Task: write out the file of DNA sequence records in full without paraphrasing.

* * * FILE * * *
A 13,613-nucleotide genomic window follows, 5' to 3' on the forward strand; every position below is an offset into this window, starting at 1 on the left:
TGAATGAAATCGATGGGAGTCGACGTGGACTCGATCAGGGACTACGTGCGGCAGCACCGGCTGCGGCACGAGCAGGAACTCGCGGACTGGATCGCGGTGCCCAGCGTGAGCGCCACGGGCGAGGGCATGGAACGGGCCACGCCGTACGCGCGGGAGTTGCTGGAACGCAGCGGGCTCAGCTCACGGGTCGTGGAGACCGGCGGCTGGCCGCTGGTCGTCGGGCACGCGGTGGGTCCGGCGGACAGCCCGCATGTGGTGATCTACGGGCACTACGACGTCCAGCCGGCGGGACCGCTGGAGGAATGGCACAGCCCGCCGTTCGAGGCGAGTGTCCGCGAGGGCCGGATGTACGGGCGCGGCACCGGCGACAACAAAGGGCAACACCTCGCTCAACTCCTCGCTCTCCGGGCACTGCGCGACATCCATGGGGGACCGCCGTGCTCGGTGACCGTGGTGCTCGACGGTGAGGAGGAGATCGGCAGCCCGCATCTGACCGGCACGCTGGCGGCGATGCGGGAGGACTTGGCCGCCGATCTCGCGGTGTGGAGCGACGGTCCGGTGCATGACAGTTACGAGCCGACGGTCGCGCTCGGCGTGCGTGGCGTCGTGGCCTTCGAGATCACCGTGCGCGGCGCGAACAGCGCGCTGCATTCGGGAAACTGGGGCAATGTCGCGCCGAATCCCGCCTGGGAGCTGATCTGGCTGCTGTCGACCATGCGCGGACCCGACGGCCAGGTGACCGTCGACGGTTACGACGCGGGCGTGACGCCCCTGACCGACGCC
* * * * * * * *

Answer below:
A 13,613-nucleotide genomic window follows, 5' to 3' on the forward strand; every position below is an offset into this window, starting at 1 on the left:
TGAATGAAATCGATGGGAGTCGACGTGGACTCGATCAGGGACTACGTGCGGCAGCACCGGCTGCGGCACGAGCAGGAACTCGCGGACTGGATCGCGGTGCCCAGCGTGAGCGCCACGGGCGAGGGCATGGAACGGGCCACGCCGTACGCGCGGGAGTTGCTGGAACGCAGCGGGCTCAGCTCACGGGTCGTGGAGACCGGCGGCTGGCCGCTGGTCGTCGGGCACGCGGTGGGTCCGGCGGACAGCCCGCATGTGGTGATCTACGGGCACTACGACGTCCAGCCGGCGGGACCGCTGGAGGAATGGCACAGCCCGCCGTTCGAGGCGAGTGTCCGCGAGGGCCGGATGTACGGGCGCGGCACCGGCGACAACAAAGGGCAACACCTCGCTCAACTCCTCGCTCTCCGGGCACTGCGCGACATCCATGGGGGACCGCCGTGCTCGGTGACCGTGGTGCTCGACGGTGAGGAGGAGATCGGCAGCCCGCATCTGACCGGCACGCTGGCGGCGATGCGGGAGGACTTGGCCGCCGATCTCGCGGTGTGGAGCGACGGTCCGGTGCATGACAGTTACGAGCCGACGGTCGCGCTCGGCGTGCGTGGCGTCGTGGCCTTCGAGATCACCGTGCGCGGCGCGAACAGCGCGCTGCATTCGGGAAACTGGGGCAATGTCGCGCCGAATCCCGCCTGGGAGCTGATCTGGCTGCTGTCGACCATGCGCGGACCCGACGGCCAGGTGACCGTCGACGGTTACGACGCGGGCGTGACGCCCCTGACCGACGCC